36. The method according to claim 28, wherein the temperature pattern is imparted in about 1 minute or less.

Description:

FIELD OF THE INVENTION

The present invention relates to a method and apparatus for monitoring the trajectory of a golf object. More specifically, the present invention relates to a method and apparatus for changing the temperature pattern of the surface of a golf ball or golf club in order to determine its kinematic characteristics.

BACKGROUND OF THE INVENTION

Golfers of all skill levels are constantly trying to improve their game and lower their score. Many take advantage of improved equipment such as golf clubs and golf balls. Golfers may even hire coaches to help fine tune the mechanics of their swing. Perfecting the mechanics of a golf swing is important because even small changes can greatly affect the trajectory of the ball.

Typically, a golfer wants to strike the ball such that it has desired kinematic characteristics, such as side spin, back spin, and velocity. A golfer can determine if their swing is producing the desired characteristics in many ways. One rudimentary method involves observing the golf ball after it has been struck by the club. A “good” shot typically reaches the location desired by the golfer. However, this method has its drawbacks. For example, a golf ball may reach a desired location even when it has less than optimal kinematic characteristics. Simply observing the golf ball with the naked eye doesn't allow a golfer to determine the kinematic characteristics of the ball or change their swing to achieve desired characteristics.

More advanced systems involve apparatus that are capable of imaging the golf club and/or golf ball in order to determine how a golfers swing affects the trajectory of the ball. These systems typically involve one or more imaging systems, lamps, reflectors, and motion detectors. Typically, these apparatus acquire images of the golf club and/or golf ball in motion. Once the images are acquired, they may be analyzed to determine the kinematic characteristics of the club and/or ball. These systems are useful because they can correlate the motion of the club with the resultant trajectory of the ball.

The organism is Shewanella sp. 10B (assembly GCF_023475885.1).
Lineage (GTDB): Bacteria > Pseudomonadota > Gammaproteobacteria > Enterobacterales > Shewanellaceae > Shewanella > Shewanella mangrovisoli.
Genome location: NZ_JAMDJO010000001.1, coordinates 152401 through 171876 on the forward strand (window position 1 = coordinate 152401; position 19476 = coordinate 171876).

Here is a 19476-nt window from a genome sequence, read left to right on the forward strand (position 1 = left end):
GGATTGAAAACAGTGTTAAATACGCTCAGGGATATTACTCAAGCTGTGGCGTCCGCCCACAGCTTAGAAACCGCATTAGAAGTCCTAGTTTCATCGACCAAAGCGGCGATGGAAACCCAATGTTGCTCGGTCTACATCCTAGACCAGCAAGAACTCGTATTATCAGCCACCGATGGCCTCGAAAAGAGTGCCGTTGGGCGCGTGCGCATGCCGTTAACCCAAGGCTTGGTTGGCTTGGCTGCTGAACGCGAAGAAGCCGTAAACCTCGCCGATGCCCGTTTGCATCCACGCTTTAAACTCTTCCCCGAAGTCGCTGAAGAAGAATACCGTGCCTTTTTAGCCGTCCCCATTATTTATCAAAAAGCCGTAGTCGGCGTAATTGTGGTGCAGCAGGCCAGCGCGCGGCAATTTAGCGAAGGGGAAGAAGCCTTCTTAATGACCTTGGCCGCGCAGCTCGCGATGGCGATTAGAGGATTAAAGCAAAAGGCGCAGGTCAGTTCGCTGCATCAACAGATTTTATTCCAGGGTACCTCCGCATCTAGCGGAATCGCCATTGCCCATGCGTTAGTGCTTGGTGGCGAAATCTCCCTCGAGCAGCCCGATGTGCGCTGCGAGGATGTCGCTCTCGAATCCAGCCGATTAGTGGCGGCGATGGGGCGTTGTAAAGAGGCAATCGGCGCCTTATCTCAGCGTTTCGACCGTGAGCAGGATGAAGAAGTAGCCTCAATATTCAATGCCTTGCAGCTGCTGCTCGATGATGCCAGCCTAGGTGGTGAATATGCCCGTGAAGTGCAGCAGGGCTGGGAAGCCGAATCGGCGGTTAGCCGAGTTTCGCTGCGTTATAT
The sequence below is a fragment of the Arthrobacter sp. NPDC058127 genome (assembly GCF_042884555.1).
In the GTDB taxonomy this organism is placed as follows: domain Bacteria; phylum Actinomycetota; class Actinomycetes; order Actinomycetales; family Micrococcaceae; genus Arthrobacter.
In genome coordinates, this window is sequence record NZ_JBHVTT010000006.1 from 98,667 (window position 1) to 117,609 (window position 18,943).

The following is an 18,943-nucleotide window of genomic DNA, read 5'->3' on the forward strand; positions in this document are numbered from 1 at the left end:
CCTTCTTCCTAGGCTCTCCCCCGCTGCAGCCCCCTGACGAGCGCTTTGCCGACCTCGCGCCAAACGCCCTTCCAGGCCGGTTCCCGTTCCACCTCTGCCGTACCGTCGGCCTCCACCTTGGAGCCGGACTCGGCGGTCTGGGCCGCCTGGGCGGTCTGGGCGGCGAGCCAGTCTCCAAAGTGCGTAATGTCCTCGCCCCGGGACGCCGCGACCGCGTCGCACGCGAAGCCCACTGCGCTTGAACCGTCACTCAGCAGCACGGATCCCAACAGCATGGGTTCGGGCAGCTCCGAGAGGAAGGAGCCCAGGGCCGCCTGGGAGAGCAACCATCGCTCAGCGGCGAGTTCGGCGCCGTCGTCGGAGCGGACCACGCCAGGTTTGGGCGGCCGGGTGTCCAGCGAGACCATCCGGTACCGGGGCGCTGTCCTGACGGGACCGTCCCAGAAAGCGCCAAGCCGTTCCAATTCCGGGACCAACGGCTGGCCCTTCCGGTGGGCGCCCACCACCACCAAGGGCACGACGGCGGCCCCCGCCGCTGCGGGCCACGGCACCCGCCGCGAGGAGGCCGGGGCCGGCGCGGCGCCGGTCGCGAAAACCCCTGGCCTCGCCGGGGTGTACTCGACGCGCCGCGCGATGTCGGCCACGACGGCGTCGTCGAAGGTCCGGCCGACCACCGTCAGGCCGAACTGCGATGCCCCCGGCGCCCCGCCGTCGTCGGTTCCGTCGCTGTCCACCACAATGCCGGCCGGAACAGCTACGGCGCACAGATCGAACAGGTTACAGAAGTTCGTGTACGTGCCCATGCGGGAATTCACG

In many of these more advanced systems, the golf club and/or ball needs to be marked. Rudimentary markers may involve colored markers that are strategically placed on the surface of the golf club or golf ball. However, colored markers have several disadvantages. One disadvantage of colored markers is that they are difficult to distinguish because of background light, such as sunlight and the like. Another disadvantage of using colored markers is that they do not allow an imaging system to distinguish them from the color of the golf ball. Distinguishing the markers from the golf ball surface is important because measurements are determined based on the change in the position of the markers.

More advanced systems use retroreflective markers or limited spectrum markers that are placed on the surface of the golf ball or club. Retroreflective markers provide the advantage of reflecting light with a higher intensity than the light which they receive. Retroreflective markers however, have limited applications. One limitation of retroreflective markers is that they typically only reflect light on-axis. In other words, it is preferred that the light source strikes the markers on-axis. In response, the markers reflect light with the highest intensity on the same axis. This requires light sources and imaging systems to be properly positioned in order to achieve optimal results.